Real food decays

There’s this one story I heard as a teenager – a guy had fast food french fries on the floor mat in the back seat of his car and he just decided to leave them there awhile. I don’t know why seven years went by without this guy cleaning out his car, but it did, and the fast food french fries looked exactly the same after all those years.

I don’t know the origin of the story or where I read it or saw it. It’s something that’s stuck with me for years. I can’t place the last time I ordered french fries from that particular fast food place, but it’s been a very long time, at least five years or so. I can’t stomach them, probably because of that one story I read or heard that one time.

I’ve been reading “Folks This Ain’t Normal” by Joel Salatin for the past week or so – very interesting, funny and thought-provoking. In his chapter “No Compost, No Digestion,” Salatin wrote, “We as people can only be as vibrant as the vitality in the food we’ve decomposed in our digestive system.”

Salatin shares a story he heard from some conference attendee who told him he had a burger museum in his house – he bought a burger every year for twenty years and they all still look the same.

Now that’s right up there with the french fry story. There go fast food hamburgers.

The concept of real food as food capable of decay is troubling to me for two reasons.

First off – I know it’s true. Every week I throw out fridge foods I didn’t use in time.

Secondly – Many of those foods that decayed in my fridge or pantry could have been consumed before they went bad. However, I fed myself processed foods, “plastic” foods, foods that come in boxes with a list of ingredients six-inches long in size six font that carry an expiration date so far in the future I wonder how many wrinkles I’ll have by then.

My body mustn’t thrive with those processed foods. Sometimes I personify my stomach and impersonate its complaints – “Macaroni and cheese from a box? Guess you’re okay with funky food science ingredients and virtually no nutritional value.”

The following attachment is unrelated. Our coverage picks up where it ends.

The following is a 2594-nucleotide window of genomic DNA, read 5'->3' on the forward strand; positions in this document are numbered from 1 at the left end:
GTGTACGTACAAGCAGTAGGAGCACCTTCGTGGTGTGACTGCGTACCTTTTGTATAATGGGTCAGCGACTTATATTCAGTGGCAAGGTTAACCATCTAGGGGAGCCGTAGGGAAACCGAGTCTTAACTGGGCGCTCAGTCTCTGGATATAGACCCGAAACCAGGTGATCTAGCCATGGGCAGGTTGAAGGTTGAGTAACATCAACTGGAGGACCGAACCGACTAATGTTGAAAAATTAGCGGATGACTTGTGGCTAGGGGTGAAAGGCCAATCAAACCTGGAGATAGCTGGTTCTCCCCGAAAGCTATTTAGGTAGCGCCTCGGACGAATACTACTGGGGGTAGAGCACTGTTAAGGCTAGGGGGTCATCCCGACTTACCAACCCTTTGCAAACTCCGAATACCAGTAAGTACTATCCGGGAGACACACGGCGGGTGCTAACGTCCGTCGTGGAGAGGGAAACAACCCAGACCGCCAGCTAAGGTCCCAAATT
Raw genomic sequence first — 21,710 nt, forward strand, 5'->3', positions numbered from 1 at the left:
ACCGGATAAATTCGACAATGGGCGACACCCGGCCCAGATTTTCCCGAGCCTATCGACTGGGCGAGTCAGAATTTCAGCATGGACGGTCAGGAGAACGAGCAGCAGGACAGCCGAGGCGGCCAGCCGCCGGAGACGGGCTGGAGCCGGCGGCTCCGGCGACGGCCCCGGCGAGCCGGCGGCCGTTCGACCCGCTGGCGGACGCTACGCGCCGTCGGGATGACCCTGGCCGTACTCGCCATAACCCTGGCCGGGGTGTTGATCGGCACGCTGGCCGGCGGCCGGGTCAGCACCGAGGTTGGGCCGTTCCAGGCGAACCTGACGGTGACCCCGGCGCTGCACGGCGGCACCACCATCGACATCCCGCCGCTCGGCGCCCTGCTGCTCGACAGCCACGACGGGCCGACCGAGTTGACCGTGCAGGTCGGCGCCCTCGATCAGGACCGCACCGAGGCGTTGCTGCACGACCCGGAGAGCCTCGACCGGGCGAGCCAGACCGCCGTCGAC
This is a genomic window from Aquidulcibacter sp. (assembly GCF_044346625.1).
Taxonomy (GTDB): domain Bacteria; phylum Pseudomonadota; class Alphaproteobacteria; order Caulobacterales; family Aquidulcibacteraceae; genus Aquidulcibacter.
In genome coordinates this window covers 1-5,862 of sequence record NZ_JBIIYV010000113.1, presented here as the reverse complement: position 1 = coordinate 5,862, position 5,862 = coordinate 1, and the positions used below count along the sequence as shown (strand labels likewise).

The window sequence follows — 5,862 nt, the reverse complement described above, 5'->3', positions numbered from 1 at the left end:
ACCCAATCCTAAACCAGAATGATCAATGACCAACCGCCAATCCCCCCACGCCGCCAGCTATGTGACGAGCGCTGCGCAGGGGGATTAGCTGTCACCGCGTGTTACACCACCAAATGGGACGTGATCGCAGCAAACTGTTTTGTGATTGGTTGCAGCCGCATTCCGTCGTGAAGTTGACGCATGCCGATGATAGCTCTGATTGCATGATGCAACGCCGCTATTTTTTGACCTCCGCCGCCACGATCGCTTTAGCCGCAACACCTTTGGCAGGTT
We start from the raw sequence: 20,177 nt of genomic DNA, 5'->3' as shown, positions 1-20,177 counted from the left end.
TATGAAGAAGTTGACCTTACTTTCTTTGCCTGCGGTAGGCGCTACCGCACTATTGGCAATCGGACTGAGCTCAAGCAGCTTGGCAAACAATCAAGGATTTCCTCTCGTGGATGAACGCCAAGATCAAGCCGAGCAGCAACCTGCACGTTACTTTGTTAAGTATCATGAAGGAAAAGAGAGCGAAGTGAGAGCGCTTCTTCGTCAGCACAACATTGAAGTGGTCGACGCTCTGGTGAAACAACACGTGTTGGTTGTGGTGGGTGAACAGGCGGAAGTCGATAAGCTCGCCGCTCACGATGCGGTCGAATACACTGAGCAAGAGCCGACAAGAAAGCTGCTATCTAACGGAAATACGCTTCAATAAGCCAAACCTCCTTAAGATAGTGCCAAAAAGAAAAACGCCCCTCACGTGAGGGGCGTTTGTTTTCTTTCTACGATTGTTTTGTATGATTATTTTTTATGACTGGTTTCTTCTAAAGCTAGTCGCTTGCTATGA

“Jelly beans?!? I don’t even know what to do with this!”

I am an advocate for real food consumption, but I certainly stumble in this regard quite often (if not daily).

Typically it’s laziness that influences the bad choice. I have bags of root vegetables in my pantry that are Maine-grown and packed with nutrients, but I opt for something quick-to-make and that requires virtually no preparation.

Meanwhile, the real food decays, right where it sits and in a reasonable amount of time, just like things filled with life that have been cut off from their source are supposed to do.

Every day is a challenge – to say ‘no’ to convenience and ‘yes’ to the right choice, to admit – fully, finally – that fruit snacks are not a form of fruit, and to gravitate steadily towards real foods that are one ingredient (carrots! beets!) or a collection of easily-identifiable ingredients.

My struggles to date do not negate the impact of the ‘Real food that decays’ challenge. Even though my stomach is filled with unnatural, uncompostible things at the moment, I still have the opportunity to make a good choice for my next meal.

Something that I couldn’t save for the next generation, uncovered on a dusty shelf, watching the world change as it remains, unreal.


Jenna Beaulieu

About Jenna Beaulieu

Jenna is a writer and fine art photographer who recently moved from the Saint John Valley region to Bar Harbor on Mount Desert Island. She’s a fan of excellent music, homemade gravy, and colored pencils (also, short books and long books, good pens, flannel, and when the June bugs don’t really come out much that year). For more about Jenna and her work, visit her website at